Driverless trucks tested in the Netherlands
On January 23rd, 2015, the Dutch government has allowed tests with driver-less trucks and cars on Dutch roads. This summer, TNO (Holland research institute) wants to experiment driver-less trucks in collaboration with DAF, het Havenbedrijf Rotterdam and Transport & Logistiek Nederland.
Legislation adaptation and derogations for manufacturers
Following California, Japan, Sweden and the UK, the Netherlands are one of the first countries to test driver-less trucks and cars on public roads. Until now, these tests were confined on private roads to not interfere with road traffic. Gradually, governments adapt their legislations or offer derogations to vehicle manufacturers to test their autonomous vehicles in real traffic.
In November 2014, a first test with three autonomous cars took place on the A10 near Amsterdam. These tests will continue in February 2015 with trucks. In France, the first tests on open roads are due this year, but not of the same magnitude. On February 8th, Germany announced a project to test autonomous vehicles on certain portions of the A9, from Berlin to Munich, before the end of the year.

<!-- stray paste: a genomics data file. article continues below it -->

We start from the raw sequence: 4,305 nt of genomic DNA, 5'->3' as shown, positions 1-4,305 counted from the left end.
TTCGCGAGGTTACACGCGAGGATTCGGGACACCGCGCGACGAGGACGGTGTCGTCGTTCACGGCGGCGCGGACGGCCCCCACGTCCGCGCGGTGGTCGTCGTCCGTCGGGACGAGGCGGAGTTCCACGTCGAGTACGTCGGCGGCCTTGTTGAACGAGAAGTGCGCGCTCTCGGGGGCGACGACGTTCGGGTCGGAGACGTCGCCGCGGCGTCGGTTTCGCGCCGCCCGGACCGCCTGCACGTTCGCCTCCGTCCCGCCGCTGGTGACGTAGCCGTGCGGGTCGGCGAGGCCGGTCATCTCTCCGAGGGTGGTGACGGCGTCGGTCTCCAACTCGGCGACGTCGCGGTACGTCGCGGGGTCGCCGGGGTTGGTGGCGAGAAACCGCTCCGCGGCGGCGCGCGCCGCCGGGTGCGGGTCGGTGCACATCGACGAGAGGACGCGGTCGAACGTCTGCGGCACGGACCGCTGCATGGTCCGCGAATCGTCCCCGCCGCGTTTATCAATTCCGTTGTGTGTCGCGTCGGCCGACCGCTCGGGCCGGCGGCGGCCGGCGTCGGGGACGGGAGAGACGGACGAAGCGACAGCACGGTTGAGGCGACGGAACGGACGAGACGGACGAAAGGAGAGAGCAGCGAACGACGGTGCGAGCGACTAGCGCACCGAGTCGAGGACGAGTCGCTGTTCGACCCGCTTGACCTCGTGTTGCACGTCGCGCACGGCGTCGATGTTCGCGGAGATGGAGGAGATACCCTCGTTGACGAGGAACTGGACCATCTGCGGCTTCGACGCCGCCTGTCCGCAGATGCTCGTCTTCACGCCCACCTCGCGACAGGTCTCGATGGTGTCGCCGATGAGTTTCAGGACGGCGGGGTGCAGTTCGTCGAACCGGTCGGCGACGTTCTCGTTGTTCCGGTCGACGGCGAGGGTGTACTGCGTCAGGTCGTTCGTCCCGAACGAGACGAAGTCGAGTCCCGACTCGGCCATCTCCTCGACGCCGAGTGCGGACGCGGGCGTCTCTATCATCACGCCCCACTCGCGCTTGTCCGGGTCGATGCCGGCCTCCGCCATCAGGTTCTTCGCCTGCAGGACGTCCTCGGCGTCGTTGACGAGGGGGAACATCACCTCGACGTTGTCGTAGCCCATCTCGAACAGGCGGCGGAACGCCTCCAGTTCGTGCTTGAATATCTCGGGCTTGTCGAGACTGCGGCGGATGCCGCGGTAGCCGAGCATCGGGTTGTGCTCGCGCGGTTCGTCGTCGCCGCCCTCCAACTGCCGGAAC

Mercedes and Volvo in the starting blocks
Unveiled by Mercedes in July 2014 in a video, and presented at the Hannover's industrial vehicle exhibit in September, the Future Truck 2025 has already been used on a motorway near Magdeburg, Germany. Equipped with the « Highway Pilot » system, this Actros truck can be located in space and with other road users. This equipment combines a Wi-Fi communication system from vehicle to vehicle with a 500m reach, lateral radars and at the front of the vehicle as well as a 3D stereo cameras. The Future Truck 2025 will not be a completely autonomous truck : a driver will have the possibility to regain control at any given moment in need of emergency.
Volvo demonstrated in May 2012 the SARTRE (Safe Road Trains for the Environment) system, with a train of vehicles made of two trucks and three cars, that drove 200 km in Spain. Only the front truck was driven by a driver, the other vehicles followed 6 metres behind.
The advantages of autonomous driving
« These vehicles can communicate, brake or speed up at the same time will help regulate traffic », says Dutch Land and Transport minister. It will make roads « safer », and trucks are « more efficient and better for the environment ».
The autonomous truck combines several advantages : drivers can have a break and the truck still goes, optimise fuel consumption, limit risks of accidents and better manage transit. But autonomous driving still raises lots of questions about safety and jobs in trasport.